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Thread: Feds prepare criminal corruption charges against Senator Bob Menendez

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  1. #1
    Senior Member JohnDoe2's Avatar
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    Feds prepare criminal corruption charges against Senator Bob Menendez

    First on CNN: Feds prepare criminal corruption charges against Senator Bob Menendez

    By Evan Perez and Shimon Prokupecz, CNN
    Updated 2:52 PM ET, Fri March 6, 2015

    Washington (CNN)The Justice Department is preparing to bring criminal corruption charges against New Jersey Sen. Robert Menendez, a Democrat, alleging he used his Senate office to push the business interests of a Democratic donor and friend in exchange for gifts.

    People briefed on the case say Attorney General Eric Holder has signed off on prosecutors' request to proceed with charges, CNN has learned exclusively. An announcement could come within weeks. Prosecutors are under pressure in part because of the statute of limitation on some of the allegations.

    The case could pose a high-profile test of the Justice Department's ability to prosecute sitting lawmakers, having already spawned a legal battle over whether key evidence the government has gathered is protected by the Constitution's Speech and Debate clause.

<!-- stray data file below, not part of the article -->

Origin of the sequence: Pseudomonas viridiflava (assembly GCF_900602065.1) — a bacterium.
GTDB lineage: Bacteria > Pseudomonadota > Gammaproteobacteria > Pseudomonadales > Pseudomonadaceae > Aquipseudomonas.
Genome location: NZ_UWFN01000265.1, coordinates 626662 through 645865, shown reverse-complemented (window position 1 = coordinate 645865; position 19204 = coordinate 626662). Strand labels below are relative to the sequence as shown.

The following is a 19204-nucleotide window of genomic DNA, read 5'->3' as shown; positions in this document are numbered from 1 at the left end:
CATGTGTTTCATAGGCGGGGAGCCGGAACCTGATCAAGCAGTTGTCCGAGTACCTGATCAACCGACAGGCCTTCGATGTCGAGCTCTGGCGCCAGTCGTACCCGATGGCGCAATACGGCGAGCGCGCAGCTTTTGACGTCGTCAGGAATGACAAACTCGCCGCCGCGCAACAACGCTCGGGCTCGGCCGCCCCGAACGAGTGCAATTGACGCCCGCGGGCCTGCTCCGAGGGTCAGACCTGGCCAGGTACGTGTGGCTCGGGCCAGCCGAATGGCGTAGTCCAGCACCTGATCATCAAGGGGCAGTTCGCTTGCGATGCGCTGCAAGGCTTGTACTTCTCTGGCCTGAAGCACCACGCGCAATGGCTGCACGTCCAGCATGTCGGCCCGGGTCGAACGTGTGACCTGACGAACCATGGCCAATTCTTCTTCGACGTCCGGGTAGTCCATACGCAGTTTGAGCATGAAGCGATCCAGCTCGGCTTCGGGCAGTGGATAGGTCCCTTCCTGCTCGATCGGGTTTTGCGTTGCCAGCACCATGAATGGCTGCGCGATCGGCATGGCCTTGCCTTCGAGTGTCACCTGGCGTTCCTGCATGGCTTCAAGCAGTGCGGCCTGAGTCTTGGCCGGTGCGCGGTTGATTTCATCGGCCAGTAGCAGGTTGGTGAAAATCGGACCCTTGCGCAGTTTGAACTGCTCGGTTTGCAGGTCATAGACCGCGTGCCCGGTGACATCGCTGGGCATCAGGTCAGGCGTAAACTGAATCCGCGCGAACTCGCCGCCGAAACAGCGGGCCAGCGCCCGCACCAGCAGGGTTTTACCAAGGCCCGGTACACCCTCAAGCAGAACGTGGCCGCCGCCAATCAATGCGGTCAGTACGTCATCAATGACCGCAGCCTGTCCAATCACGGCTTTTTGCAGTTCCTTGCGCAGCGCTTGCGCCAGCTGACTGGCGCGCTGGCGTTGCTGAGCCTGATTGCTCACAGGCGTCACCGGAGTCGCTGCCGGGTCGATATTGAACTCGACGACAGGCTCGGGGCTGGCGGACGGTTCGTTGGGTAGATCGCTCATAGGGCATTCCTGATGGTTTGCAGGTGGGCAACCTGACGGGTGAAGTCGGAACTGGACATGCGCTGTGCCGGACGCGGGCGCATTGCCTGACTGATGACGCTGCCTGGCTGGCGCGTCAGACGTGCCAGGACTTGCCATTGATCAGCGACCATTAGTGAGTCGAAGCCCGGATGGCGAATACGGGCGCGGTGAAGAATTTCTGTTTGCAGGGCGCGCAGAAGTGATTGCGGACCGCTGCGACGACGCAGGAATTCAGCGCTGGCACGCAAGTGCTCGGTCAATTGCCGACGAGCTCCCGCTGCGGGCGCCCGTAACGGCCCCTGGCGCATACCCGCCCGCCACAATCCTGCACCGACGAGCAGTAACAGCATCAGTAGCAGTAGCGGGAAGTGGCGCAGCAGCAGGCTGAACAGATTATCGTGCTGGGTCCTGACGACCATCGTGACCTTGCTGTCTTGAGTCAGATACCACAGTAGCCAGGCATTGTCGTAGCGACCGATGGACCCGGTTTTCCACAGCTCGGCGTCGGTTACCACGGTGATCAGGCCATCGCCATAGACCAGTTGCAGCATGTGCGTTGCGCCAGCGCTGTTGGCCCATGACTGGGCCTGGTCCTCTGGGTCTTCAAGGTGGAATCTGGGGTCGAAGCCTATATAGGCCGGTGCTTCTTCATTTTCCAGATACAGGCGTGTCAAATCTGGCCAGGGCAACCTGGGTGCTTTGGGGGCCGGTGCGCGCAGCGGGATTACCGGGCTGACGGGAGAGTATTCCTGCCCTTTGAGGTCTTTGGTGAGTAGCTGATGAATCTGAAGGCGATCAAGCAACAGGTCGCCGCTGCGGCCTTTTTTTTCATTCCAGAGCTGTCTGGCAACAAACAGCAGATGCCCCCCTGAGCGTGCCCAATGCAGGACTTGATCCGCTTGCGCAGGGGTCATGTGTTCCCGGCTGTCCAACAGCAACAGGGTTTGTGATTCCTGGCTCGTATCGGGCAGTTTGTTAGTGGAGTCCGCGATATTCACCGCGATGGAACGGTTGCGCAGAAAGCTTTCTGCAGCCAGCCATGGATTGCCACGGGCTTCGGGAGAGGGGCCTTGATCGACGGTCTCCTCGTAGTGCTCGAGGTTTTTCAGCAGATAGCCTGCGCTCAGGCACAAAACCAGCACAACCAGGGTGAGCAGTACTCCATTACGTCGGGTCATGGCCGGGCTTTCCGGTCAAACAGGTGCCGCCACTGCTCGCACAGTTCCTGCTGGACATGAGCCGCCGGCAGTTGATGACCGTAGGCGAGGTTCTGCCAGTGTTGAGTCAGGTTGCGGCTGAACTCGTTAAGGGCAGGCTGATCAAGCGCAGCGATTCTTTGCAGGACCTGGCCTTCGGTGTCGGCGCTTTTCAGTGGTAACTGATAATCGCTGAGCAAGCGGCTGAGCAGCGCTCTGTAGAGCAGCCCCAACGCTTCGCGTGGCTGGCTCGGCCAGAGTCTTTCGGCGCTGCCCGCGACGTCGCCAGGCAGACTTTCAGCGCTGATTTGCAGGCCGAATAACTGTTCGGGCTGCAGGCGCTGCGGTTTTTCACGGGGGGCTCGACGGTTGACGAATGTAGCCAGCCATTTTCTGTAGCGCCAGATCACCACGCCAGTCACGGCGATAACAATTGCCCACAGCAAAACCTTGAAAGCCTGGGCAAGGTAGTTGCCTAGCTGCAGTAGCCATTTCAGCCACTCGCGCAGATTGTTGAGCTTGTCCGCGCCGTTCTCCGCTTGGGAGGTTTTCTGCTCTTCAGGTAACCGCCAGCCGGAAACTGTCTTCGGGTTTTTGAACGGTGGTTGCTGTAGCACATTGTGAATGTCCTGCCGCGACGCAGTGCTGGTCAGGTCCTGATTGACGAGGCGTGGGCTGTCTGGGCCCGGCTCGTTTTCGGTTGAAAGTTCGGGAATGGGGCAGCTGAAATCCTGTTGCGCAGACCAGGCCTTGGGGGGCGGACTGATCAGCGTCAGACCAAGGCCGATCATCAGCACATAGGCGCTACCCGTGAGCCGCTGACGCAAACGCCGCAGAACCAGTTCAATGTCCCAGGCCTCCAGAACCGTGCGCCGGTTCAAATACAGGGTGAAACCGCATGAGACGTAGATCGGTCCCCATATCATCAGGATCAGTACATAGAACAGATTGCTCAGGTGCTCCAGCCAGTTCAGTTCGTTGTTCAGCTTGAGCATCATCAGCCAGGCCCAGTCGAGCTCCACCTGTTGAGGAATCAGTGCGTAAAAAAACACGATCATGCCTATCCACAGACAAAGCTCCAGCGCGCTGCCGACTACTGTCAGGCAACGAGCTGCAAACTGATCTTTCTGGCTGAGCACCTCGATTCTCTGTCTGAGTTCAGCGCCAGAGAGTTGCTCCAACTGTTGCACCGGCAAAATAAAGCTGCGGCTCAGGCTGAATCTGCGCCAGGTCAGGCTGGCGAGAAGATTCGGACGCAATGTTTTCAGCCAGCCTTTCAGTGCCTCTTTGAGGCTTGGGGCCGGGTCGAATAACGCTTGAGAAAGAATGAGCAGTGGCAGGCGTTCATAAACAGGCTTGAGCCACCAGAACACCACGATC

The FBI and prosecutors from the Justice Department's public integrity section, have pursued a variety of allegations against Menendez, who has called the probe part of "smear campaign" against him.

    The government's case centers on Menendez's relationship with Salomon Melgen, a Florida ophthalmologist who the senator has called a friend and political supporter. Melgen and his family have been generous donors to the senator and various committees the senator is associated with.

    Related: FBI agents search office of Florida doctor known as Senator's donor

    Investigators have focused in part on plane trips Menendez took in 2010 to the Dominican Republic as a guest of Melgen. In 2013, after word of the federal investigation became public, Menendez paid back Melgen $58,000 for the 2010 plane trips calling his failure to properly disclose the flights an "oversight."